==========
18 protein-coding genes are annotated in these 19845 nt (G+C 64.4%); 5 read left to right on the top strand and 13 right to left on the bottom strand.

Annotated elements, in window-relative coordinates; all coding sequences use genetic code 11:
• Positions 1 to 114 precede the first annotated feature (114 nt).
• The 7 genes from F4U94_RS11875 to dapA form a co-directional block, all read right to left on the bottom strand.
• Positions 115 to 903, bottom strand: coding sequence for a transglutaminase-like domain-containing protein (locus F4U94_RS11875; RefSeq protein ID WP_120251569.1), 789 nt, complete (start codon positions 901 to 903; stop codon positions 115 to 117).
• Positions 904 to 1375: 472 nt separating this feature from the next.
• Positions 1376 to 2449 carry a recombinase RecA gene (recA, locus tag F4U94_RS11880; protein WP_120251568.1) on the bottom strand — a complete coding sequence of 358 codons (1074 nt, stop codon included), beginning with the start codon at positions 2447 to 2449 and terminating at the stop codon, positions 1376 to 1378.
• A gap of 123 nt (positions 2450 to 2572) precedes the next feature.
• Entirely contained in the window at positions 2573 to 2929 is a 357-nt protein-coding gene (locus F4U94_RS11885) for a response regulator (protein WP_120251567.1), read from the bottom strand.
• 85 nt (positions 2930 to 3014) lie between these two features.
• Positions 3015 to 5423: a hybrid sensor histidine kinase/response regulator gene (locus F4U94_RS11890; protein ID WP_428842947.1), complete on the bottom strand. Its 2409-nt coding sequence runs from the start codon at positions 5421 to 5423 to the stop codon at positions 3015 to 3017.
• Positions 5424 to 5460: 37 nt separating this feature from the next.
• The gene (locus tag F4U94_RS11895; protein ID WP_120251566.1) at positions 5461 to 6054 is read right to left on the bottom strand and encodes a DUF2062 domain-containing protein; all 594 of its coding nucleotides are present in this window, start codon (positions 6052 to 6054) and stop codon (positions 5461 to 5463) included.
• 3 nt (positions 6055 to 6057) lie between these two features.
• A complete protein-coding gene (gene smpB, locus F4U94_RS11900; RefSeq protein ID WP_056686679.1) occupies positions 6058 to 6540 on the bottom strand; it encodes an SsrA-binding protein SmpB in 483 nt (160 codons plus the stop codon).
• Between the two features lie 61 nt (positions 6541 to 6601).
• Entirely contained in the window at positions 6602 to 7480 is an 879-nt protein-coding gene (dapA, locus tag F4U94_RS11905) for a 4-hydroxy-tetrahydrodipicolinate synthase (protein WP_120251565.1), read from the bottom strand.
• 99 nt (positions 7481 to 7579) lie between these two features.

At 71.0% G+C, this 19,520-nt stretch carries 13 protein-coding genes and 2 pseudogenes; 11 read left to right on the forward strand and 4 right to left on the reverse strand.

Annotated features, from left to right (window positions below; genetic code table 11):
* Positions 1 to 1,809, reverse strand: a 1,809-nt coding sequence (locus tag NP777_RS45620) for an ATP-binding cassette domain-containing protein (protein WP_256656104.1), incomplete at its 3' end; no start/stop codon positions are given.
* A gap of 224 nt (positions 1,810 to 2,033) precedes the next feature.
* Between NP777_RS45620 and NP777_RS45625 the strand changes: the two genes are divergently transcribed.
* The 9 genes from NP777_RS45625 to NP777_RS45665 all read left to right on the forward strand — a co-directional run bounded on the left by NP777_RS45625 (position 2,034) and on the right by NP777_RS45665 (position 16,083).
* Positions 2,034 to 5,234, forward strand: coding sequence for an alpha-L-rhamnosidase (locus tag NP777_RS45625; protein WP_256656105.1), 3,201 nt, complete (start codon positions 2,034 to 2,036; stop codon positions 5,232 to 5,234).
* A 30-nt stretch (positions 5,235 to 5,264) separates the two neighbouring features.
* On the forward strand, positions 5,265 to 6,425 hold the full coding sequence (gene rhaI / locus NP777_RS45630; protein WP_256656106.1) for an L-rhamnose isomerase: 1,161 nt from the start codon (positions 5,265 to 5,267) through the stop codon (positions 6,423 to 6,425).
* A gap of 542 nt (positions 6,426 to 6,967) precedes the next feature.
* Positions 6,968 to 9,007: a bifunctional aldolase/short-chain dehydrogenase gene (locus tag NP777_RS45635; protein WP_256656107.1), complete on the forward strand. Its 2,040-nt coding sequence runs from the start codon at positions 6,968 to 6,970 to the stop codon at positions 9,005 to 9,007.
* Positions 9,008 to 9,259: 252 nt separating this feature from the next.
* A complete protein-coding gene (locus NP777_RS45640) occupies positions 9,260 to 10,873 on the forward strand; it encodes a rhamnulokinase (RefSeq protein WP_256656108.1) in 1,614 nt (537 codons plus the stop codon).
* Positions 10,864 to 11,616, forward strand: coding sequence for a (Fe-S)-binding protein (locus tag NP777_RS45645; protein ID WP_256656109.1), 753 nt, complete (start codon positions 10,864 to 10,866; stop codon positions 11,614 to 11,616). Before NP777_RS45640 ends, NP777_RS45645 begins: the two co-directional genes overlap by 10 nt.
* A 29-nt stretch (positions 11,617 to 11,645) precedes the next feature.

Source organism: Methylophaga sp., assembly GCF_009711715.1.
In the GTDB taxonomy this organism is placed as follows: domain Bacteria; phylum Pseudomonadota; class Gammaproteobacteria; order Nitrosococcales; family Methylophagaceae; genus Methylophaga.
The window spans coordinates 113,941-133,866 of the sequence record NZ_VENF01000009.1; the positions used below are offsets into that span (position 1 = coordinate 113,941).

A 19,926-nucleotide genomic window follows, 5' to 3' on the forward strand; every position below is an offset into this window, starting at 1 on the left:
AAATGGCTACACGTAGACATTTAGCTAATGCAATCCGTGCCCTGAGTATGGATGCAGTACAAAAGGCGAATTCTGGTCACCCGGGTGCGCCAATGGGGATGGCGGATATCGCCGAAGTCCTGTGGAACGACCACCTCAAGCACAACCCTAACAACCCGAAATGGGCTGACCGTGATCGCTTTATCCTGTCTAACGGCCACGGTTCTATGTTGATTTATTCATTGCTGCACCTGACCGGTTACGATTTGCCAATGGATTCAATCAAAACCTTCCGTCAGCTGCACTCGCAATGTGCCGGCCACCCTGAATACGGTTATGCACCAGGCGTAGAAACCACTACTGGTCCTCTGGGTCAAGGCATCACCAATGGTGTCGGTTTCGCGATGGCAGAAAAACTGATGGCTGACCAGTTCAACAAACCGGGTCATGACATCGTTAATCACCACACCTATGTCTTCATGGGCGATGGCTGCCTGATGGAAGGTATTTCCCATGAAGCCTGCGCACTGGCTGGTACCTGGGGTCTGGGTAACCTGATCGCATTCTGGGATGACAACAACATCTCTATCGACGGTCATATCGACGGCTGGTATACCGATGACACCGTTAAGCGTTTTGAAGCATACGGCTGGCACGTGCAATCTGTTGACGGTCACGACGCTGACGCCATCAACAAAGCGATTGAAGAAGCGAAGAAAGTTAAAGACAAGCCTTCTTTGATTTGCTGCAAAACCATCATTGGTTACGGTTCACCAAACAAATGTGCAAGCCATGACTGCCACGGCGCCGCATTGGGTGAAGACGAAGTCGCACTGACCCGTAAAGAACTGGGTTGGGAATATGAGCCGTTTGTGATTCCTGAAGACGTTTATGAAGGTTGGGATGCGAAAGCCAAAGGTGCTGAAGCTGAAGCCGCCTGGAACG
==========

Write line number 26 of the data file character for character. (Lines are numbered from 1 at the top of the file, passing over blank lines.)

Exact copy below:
* A 30-nt stretch (positions 5,235 to 5,264) separates the two neighbouring features.